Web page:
Intuit's secret campaign to block free tax filing

Intuit has launched a fake grassroots campaign to beat a proposal that would allow some taxpayers to file at no cost

Intuit expects to pull in around $4.5 billion in revenue this fiscal year, an increase of better than 6 percent, and it predicts that its earnings per share will jump by at least 10 percent. To preserve that income, Intuit is secretly fighting a proposed program that would allow the IRS to calculate taxes for people who request it -- because that would reduce the income Intuit earns from its tax software and tax-fiing service.

Intuit is so concerned that it has spent $11.5 million lobbying against it, working with a right-wing antitax crusader to create a fake grassroots movement to convince politicians that the public opposes free tax filing, as reported by Pro Publica and NPR.

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What's keeping Intuit CEO Brad Smith up at night is "return-free filing," a voluntary alternative to hiring a tax preparer or using commercial tax software. Note the word "voluntary." No one would be forced to use the program, and it's based on information from banks and employers that the government already receives. Essentially, if you're the kind of person who has a simple return, you could ask the IRS to do your tax return for you and send you the bill.

It's likely that those who would opt in are lower-income and elderly tax payers who either can't afford to pay a tax preparer or aren't tech-savvy enough to use the tax-preparation software that is the core of Intuit's business.

Even so, Intuit calls the program "anti-consumer" and claims it would result in higher tax payments for those who use it.

Intuit plays the cynical AstroTurf game
But if Intuit really believes that, why is it not advocating against the program publicly? Instead, it's playing the Washington "AstroTurf" game and jumping into bed with Grover Norquist, who hates the federal government so much he wants to shrink it until "it's small enough to drown in the bathtub."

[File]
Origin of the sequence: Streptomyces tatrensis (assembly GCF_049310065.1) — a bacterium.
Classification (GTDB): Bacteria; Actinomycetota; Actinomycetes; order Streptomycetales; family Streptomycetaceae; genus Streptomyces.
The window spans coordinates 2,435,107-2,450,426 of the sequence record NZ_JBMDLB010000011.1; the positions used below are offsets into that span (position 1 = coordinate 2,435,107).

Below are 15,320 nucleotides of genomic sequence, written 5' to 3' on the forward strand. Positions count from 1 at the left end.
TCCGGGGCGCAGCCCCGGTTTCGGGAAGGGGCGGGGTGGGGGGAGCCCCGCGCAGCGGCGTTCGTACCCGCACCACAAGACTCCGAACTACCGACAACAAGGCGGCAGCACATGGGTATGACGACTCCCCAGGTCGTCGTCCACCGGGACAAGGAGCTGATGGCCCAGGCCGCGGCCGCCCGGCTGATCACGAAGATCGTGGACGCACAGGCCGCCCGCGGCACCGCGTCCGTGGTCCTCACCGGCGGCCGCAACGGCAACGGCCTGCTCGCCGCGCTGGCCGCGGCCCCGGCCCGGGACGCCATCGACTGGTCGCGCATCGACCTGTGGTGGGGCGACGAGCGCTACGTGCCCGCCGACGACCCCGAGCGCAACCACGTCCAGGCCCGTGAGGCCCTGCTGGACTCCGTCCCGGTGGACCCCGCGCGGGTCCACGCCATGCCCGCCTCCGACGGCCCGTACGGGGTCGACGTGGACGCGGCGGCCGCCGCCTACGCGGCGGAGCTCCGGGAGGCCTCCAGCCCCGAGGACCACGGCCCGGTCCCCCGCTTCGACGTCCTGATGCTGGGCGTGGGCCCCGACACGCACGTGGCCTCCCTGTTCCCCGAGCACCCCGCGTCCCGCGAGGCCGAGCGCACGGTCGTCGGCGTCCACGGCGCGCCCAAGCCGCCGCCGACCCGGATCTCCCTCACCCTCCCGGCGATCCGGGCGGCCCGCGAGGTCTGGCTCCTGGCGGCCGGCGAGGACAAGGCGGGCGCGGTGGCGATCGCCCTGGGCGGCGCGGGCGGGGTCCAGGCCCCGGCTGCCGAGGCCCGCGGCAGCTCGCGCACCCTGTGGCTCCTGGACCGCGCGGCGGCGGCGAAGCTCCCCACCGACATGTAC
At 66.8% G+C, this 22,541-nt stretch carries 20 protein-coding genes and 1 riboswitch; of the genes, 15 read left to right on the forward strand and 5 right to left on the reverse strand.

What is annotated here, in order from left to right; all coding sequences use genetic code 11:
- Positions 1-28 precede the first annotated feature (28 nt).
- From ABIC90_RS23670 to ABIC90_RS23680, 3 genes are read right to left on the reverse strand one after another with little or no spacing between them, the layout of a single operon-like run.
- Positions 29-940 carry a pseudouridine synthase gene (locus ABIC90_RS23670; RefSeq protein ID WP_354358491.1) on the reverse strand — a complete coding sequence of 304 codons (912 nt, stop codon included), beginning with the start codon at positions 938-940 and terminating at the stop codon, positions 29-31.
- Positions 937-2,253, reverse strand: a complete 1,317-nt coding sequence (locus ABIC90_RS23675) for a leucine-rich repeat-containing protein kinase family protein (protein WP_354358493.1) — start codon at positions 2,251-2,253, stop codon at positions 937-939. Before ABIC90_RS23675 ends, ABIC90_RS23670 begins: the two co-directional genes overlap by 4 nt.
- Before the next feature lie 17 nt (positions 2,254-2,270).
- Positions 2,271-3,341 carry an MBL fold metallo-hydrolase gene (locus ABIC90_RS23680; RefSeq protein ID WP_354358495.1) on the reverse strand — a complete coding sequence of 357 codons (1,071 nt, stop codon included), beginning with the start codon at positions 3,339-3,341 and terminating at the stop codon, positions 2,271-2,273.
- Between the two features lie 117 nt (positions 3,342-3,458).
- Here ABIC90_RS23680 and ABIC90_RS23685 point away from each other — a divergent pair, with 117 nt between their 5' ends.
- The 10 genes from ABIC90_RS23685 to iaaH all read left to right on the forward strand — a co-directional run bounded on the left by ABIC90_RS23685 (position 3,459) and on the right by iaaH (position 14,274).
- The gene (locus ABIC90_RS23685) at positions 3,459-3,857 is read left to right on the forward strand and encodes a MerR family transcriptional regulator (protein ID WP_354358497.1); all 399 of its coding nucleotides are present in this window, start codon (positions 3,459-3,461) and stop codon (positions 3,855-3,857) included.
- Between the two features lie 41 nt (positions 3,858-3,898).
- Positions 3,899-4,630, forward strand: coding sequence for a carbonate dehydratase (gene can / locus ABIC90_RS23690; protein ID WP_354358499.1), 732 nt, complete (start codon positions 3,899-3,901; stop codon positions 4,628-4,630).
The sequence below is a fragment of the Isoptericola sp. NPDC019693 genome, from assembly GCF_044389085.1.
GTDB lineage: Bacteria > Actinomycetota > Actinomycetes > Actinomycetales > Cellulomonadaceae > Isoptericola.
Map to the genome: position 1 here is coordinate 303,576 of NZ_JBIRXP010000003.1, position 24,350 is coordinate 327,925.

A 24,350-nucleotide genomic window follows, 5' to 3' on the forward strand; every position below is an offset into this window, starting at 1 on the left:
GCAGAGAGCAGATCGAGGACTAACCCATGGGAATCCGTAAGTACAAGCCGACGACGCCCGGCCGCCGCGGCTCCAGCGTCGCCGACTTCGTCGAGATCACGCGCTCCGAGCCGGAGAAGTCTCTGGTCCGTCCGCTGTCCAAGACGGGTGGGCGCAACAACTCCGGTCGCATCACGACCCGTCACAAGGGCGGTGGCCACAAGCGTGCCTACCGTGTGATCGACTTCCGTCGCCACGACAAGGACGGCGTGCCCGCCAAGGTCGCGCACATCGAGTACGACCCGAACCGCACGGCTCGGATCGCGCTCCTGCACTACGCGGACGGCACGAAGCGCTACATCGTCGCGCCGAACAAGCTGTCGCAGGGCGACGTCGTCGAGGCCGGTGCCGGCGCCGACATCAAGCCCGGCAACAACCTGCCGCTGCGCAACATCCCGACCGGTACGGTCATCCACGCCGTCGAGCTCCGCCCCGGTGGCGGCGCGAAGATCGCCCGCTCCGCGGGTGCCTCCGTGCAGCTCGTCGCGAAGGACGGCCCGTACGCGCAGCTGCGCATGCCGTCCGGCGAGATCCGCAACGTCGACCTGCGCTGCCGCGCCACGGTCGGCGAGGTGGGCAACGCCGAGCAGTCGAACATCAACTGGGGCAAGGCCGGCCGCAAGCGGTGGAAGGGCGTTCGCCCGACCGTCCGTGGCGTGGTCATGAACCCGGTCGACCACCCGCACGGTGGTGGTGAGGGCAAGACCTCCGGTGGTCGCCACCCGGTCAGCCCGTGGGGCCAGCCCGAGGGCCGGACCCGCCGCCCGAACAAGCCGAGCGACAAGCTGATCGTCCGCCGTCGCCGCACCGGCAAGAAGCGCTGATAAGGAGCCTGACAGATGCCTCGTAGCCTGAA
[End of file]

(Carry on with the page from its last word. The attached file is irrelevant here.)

AstroTurfing -- named after the fake grass you used to see at ballparks -- is a term for setting up a group that purports to be made of regular folks, the grassroots, but is really a front for an interest group. Here, according to Pro Publica, is how Intuit has been AstroTurfing the "return-free filing" issue:

Over the last year, a rabbi, a state NAACP official, a small-town mayor, and other community leaders wrote op-eds and letters to Congress with remarkably similar language opposing return-free filing.

They warned that return-free filing would be a conflict of interest for the IRS and would especially hurt low-income people, who wouldn't have the resources to fight inaccurate returns. Rabbi Elliot Dorff wrote in a Jewish Journal that he "shudders at the impact this program will have on the most vulnerable people in American society."

"It's alarming and offensive" that the IRS would target "the most vulnerable Americans," two other letters said. The program, which was supported by both Ronald Reagan and Barack Obama, is a government "experiment" that would mean higher taxes for the poor, two op-eds argued.

Rabbi Dorff says he was approached by a former student, Emily Pflaster, who sent him details and asked him to write an op-ed alerting the Jewish community to the threat. What Pflaster did not tell him is that she works for a PR and lobbying firm with connections to Intuit and the Computer & Comunications Industry Association, which includes Intuit.

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